Have You Been to an Eldership Funeral?

death precedes resurrection

We were anticipating more leadership in the congregation. In a few weeks, we looked forward to completing the selection process, and appointing a new shepherd or two. I asked the elders if they were planning an eldership funeral. They hadn’t thought about that.

I explained. It was my observation that often when new elders are appointed, you don’t get new elders. You get junior elders, trainees. They’re expected to do everything just as it’s always been done. If there’s conflict in the eldership, the new men will be recruited to be on each side.

Often when new elders are appointed, you don’t get new elders. You get junior elders, trainees. Click To Tweet

Also, when new elders are appointed, there aren’t just new elders, there is a new eldership. If you have a beaker with a chemical in it, and you place one drop of another chemical in it, you don’t just have another drop of stuff, you have a new compound.

[tweetthis]When new elders are appointed, there aren’t just new elders, there is a new eldership.[/tweetthis]

Any time there’s a change in a leadership group (one or more leave, one or more are added, one or more have a significant change in family, job, or health status), you have a new leadership group.

I thought it would be good to acknowledge that, learn from it, and start with a new group. It was one of those ideas I gave for consideration not knowing if it would be considered or delegated to the waste basket.

The next month, the elders said, “We’ve discussed the eldership funeral. We want to have one and we want you to preach it.”

People often ask, “What do you do at an eldership funeral?” — same thing you do at other funerals: stand around the casket, talk about the deceased, recall their good traits, and talk about how we’ll make it without them.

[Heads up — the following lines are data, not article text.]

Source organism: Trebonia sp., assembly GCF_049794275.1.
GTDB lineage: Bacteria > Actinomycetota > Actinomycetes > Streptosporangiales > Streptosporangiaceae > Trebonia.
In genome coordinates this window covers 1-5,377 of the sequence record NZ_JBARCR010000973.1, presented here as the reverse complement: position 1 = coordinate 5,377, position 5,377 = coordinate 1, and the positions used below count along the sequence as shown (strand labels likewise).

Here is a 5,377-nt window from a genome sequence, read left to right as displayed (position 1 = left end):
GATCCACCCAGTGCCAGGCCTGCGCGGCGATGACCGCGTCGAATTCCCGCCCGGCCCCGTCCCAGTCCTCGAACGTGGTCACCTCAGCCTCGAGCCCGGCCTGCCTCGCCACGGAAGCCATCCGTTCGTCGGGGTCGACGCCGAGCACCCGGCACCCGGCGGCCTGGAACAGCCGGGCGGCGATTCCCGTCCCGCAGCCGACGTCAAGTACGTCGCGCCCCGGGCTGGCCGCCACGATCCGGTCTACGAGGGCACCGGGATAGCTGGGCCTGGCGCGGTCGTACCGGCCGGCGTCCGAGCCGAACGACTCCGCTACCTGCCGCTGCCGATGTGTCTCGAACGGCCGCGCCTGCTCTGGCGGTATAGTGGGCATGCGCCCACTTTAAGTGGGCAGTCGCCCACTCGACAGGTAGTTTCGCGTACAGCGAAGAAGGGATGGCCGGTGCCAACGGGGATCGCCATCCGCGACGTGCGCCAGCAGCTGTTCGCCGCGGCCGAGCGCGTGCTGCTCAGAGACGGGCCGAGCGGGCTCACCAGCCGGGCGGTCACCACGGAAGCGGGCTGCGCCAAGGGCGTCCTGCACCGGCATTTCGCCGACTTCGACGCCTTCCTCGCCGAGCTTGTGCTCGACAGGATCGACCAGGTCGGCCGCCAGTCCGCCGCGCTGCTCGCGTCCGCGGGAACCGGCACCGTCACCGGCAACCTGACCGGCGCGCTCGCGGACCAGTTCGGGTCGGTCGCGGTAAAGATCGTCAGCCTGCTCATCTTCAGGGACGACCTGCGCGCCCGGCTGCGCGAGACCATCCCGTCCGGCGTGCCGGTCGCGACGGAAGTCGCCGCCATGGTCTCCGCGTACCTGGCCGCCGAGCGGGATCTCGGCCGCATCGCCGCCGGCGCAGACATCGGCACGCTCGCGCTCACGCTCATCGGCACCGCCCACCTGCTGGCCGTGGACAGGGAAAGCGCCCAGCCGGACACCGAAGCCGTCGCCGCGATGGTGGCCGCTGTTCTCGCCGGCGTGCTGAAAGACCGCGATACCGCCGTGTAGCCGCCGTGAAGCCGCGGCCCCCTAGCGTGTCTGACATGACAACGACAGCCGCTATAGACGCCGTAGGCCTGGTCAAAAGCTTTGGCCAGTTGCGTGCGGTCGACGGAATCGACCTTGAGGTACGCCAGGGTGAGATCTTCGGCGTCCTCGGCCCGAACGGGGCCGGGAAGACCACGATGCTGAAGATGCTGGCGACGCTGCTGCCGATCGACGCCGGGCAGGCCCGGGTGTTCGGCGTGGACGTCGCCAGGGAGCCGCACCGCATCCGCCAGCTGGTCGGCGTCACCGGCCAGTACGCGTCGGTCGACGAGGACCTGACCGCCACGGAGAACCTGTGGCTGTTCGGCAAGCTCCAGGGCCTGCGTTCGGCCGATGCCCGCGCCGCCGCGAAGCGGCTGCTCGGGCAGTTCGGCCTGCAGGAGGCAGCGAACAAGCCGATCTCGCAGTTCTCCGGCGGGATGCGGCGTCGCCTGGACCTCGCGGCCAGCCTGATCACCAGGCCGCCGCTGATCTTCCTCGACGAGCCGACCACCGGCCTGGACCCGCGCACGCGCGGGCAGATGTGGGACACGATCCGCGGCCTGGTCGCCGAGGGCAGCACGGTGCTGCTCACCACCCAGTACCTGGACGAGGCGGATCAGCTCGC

We went to a log cabin in Bell Buckle, Tennessee, on a Friday night, and had a three-hour funeral.

After going over Guidelines for a Good Discussion, which you can have in an eBook by subscribing to this blog (Subscribe), we began the funeral.

This was a parable of what was happening to the present eldership. Everything Jesus taught was in parables (Mark 4:33, 34). If you don’t like a preacher or teacher who tells stories, you don’t like Jesus because “He did not tell them anything without using stories” (Mark 4:34, CEV). We noted and discussed Paul’s emphasis on the gospel — death, burial and resurrection of Jesus (1 Corinthians 2:2, 1 Corinthians 15:1-4). We wanted to follow Jesus’ example of preparing His disciples for His death (Matthew 16:21-26). We observed the advantage of funerals. Solomon said it’s better to go to a funeral than to go to a party (Ecclesiastes 7:1-10). We read funeral passages. A Word and PDF document of the outline are available:

Eldership Funeral PDF

Eldership Funeral Word

We recalled the history of this group of leaders. They became shepherds during a difficult time in the history of the congregation. Not one of them had ever served as an overseer. Every situation was new to them. They were dealing with a congregation hurt and unsettled because of sustained conflict. They had led well. The conflict had subsided. There was peace. Read about the process: Starting from Scratch.

We “stood around the casket” and talked about this eldership, recalling early fears, discussing how they became a team, and how they were as a group. If a group of elders has unfinished business, it will be transferred to the new elders being appointed.

Our attention turned to the additional leadership soon to be appointed. How would they be integrated? Would they be told the rules? Often a group’s rules are unconscious, unspoken, but understood. We don’t think about them, don’t discuss them, but if you break them, you are in serious trouble! As they considered this, they said, “They can change some rules, but some they can’t.” The came up with two lists of rules: negotiable and non-negotiable. Read about this: Shepherds, What Are your Rules?

I enjoyed the night. We celebrated how God had worked with these men during a difficult time The church had grown and matured. They had survived the storm and were enjoying the sunshine.

Our next topics:

  • What hopes and dreams do you have?
  • How will you communicate these to each other, to the new elders, and to the congregation?